• 3. heroic; majestic; impressively great: the epic events of the war.
          Lighting up the planets northern hemisphere isn't impressive ? or majestic ?
          The word you are looking for to describe a very very rare coronal mass ejection hitting the earth isn't epic its cataclysmic.
          • Lighting up the planets northern hemisphere isn't impressive ? or majestic ?

            So by your definition, all auroras are epic? This was a big aurora - no argument. But it's not as 'impressively great' as to be called 'epic' because auroras like this happen once every year-or-so (more now that we are approaching a solar maximum). If it was the biggest, most impressive aurora in about 50 years then maybe it could be described as epic, but it wasn't - in fact, there was one just a month ago: http://www.dailymail.co.uk/sciencetech/article-2042428/Best-auroras-seen-Britain-thanks-huge-solar-f [dailymail.co.uk]

          • by geekoid (135745)

            Not really, no. It's a regular event. uncommon size would be better... but even that's a stretch.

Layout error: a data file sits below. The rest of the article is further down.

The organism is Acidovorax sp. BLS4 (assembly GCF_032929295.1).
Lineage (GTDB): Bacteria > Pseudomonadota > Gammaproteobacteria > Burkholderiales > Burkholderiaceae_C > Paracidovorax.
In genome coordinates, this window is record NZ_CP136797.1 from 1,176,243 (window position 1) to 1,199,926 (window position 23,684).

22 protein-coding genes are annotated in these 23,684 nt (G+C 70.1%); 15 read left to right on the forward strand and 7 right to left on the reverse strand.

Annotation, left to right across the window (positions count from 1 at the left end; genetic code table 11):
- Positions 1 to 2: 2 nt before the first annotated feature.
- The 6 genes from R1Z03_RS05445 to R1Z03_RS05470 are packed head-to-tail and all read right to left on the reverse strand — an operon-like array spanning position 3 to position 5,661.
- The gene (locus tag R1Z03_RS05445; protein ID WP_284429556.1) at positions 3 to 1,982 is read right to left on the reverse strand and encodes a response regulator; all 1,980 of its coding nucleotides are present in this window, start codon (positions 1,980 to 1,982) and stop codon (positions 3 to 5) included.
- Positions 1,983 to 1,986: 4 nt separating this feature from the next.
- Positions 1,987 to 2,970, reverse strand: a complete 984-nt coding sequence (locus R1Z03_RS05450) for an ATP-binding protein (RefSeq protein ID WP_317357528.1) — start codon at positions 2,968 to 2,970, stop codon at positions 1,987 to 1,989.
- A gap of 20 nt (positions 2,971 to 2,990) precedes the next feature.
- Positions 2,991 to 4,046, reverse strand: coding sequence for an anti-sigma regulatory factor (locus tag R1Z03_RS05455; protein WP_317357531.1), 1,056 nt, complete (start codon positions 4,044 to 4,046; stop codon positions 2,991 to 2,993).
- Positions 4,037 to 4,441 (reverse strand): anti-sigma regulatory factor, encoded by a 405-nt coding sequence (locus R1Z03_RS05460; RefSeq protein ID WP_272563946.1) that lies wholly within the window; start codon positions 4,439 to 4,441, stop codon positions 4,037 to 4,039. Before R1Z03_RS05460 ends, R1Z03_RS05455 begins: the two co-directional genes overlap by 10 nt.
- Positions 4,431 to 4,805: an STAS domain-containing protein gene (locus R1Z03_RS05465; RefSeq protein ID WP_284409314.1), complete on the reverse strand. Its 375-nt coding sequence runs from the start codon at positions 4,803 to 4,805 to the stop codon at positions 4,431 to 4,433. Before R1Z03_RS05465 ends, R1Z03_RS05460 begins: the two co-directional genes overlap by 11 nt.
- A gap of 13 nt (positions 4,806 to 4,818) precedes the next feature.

The fact that you aren't aware of the science doesn't mean the event is epic.

            And yu can be ipc, AND cataclysmic...but you can be epic and not cataclysmic as well. There TWO different things.

            This post?now THAT'S epic.

      • by slackbheep (1420367) on Tuesday October 25, 2011 @10:23AM (#37831128)
        Sounds about as epic as 17500000000000000000 h2o molecules striking your face, in a raindrop.
    • http://dictionary.reference.com/browse/epic [reference.com]

      Looks like (3) and (4) fit just fine for the event. It shouldn't be used by the news because they will start everything they broadcast/publish at the "epic" mark. Wait, they already do. :)

  • and this happens. i live in Alabama and seeing this has always been a dream of mine. Had this only been posted 6 or 7 hours ago.

    • by pnewhook (788591)
      Well since the aurora is a Canadian phenomenon, expect a bill from us for the show. The fact that you slept through it is irrelevant..
  • by vlm (69642)

    a geomagnetic storm is underway

    "was" not "is"

    I was hoping to do some ham radio work on the 6 meter band using that, but I'm way too late, or so I'm told.

    • by Anonymous Coward